Ranking Pennsylvania’s rye whiskeys | Drink | Pittsburgh | Pittsburgh City Paper

Ranking Pennsylvania’s rye whiskeys

Western Pennsylvania invented rye whiskey, here are the details on three state favorites.

Ranking Pennsylvania’s rye whiskeys
CP photo: Ryan Deto
Cap: Three Pennsylvania-made rye whiskeys: Wigle, Liberty Pole, and Dad’s Hat

Pittsburghers love supporting their own and honoring the region’s history. It’s why we still eat church pierogis, still call the former Macy’s building Kauffman’s, and still pretend I.C. Light tastes good.  

But there’s one local product that deserves some more of that homegrown love: Rye whiskey. 

Western Pennsylvania was the hub of rye whiskey during its heyday at the turn of the 19th century. In 1808, Allegheny County produced one barrel of rye for every two people living in America. Rye, which was commonly referred to as Monongahela Rye, was such a commodity that when George Washington tried to tax it, whiskey producers revolted and started the Whiskey Rebellion. 

“Rye is an American O.G.,” says Shipwreck Asunder, a bartender and whiskey specialist at Butcher and Rye.

After prohibition, rye was basically eliminated. And when distilleries returned, bourbon became top dog. Bourbon and rye are almost the same spirits, except bourbon is distilled from 51 percent corn mash and rye from 51 percent rye grain.  

Asunder thinks rye deserves additional affection, especially from Pittsburghers. 

“It’s supporting the local economy, it should be on the top of people’s lists,” says Asunder. 

All three Pennsylvania ryes offer the classic rye flavors: caramel sweetness up front, peppery heat in the back, a kick out the door. None should be missed. Pittsburgh City Paper ranked them below. Try them for yourself at Butcher and The Rye, which offers a Pennsylvania Rye flight.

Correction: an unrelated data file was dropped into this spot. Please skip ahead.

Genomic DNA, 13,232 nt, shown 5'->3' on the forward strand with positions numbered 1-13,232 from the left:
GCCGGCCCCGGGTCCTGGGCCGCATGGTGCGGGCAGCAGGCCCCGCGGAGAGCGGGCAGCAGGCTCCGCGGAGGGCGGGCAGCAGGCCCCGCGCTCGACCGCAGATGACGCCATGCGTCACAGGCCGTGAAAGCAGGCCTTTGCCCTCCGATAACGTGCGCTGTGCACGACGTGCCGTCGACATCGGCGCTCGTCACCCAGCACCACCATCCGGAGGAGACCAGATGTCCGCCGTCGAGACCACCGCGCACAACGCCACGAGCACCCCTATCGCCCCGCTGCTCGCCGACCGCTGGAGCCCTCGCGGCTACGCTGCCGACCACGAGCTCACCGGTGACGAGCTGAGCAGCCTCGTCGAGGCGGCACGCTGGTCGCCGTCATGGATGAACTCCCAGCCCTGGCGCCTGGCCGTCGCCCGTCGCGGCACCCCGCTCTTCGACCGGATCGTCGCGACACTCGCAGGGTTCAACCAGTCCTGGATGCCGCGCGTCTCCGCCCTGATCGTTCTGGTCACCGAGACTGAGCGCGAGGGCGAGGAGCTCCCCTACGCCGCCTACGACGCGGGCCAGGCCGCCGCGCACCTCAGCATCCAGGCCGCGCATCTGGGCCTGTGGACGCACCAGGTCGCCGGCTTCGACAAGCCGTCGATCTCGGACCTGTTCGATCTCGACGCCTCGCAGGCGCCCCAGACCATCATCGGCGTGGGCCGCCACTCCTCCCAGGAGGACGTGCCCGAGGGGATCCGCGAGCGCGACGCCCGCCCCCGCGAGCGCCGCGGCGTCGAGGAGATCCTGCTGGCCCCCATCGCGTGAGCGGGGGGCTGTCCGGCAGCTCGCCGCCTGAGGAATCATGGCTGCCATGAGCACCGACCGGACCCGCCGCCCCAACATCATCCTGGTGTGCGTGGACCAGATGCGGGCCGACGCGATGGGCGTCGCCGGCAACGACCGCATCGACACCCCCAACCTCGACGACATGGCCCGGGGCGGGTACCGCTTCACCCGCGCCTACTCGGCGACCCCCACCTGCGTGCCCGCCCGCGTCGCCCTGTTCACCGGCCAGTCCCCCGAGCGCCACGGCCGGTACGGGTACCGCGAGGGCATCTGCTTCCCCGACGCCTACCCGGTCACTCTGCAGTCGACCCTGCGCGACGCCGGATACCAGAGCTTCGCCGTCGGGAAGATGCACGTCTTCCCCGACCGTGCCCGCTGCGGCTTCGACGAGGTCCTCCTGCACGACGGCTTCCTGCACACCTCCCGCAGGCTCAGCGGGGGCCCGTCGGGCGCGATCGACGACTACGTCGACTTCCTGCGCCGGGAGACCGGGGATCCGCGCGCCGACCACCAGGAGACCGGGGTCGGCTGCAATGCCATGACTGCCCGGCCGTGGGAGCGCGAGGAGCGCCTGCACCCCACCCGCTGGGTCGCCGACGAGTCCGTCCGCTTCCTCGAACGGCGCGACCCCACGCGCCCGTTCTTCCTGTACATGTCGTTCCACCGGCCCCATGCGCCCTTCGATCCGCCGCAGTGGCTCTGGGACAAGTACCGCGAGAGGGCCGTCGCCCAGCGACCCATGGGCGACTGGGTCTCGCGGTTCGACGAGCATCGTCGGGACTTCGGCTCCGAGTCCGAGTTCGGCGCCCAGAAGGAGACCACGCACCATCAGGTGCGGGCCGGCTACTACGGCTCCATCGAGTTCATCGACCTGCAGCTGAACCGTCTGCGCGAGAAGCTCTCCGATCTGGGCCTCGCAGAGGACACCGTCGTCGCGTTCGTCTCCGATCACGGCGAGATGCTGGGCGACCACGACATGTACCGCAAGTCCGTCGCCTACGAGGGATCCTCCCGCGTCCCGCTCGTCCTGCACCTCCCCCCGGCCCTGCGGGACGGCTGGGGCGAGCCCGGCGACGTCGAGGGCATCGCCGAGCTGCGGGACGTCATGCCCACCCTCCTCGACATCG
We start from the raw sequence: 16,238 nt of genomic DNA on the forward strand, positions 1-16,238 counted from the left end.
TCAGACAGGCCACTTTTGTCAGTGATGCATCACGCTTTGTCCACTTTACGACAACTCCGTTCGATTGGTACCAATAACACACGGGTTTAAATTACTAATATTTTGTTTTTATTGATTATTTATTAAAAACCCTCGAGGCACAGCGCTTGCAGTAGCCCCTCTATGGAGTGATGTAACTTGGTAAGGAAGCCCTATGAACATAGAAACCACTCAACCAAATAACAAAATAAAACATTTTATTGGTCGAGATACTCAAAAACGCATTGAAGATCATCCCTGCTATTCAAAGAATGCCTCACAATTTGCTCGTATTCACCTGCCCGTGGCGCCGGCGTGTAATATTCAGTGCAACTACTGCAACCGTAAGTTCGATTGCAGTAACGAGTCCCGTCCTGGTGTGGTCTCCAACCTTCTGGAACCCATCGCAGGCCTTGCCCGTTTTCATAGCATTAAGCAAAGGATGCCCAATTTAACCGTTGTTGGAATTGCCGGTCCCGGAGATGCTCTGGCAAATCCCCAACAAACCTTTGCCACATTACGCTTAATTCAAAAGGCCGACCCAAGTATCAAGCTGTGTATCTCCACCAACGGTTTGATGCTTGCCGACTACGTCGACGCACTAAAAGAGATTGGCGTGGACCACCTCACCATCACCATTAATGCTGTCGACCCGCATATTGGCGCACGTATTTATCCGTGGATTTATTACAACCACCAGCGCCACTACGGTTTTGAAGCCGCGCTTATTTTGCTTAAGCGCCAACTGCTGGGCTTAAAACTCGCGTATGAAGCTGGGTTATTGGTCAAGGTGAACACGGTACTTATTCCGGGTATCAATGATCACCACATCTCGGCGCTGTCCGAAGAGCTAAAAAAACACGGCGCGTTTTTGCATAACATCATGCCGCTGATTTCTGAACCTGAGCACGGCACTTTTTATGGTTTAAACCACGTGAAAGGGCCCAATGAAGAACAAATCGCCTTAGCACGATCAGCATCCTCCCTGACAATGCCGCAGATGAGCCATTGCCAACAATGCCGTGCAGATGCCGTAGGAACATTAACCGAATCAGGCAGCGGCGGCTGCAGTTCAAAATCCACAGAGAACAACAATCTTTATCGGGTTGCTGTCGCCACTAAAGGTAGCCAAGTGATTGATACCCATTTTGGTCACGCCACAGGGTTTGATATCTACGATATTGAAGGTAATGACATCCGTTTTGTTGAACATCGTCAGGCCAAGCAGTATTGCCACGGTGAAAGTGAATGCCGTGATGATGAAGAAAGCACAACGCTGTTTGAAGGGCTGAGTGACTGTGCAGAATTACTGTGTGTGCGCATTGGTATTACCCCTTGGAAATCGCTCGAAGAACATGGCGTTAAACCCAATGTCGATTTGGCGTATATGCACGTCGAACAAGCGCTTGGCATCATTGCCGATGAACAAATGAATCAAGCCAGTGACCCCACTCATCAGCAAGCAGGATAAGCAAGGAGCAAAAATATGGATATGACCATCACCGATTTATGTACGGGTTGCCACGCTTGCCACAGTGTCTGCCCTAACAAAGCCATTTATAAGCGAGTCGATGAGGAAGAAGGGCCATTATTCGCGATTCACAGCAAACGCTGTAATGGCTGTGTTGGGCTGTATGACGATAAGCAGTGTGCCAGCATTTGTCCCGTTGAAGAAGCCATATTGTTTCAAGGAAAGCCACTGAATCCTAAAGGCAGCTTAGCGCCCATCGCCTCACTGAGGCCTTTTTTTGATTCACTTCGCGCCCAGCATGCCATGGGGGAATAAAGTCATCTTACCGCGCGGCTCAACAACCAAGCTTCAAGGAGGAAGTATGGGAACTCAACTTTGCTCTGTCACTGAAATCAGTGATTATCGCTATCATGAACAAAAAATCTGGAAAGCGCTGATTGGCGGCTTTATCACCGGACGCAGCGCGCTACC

Wigle Whiskey Pennsylvania Rye

Pittsburgh-native Wigle is the most approachable and balanced of the three main Pennsylvania rye whiskeys. Its flagship rye is aged for at least two years and makes for easy sipping. At 80 proof, it’s a great introduction to rye whiskey. But don’t take its mildness for lack of flavor. Wigle's rye still shines with caramel, almost honey-like flavor and finishes with a subtle peppery kick on the way down.  

Dad’s Hat Pennsylvania Rye

Hailing from Eastern Pennsylvania, Dad’s Hat has the most intense flavors of the three. The 90-proof rye supplies a strong punch of caramel-maple flavor upfront. That wallop stays with you until getting a powerful kick of black-pepper spice in the back. Dad’s Hat is for the whiskey drinkers who enjoy those involuntary neck-and-face stretches that come with a strong-willed spirit. 

Liberty Pole Rye Whiskey

The newest rye joining the Pennsylvania family, Washington, Pa.’s Liberty Pole is the sweetest of the three. It carries a strong aroma of maple and provides sweet notes of cherry and grape when sipped. It’s the most potent of the three at 92 proof. Overall, it provides a pretty distinct rye experience with its unique fruit-like sweetness.

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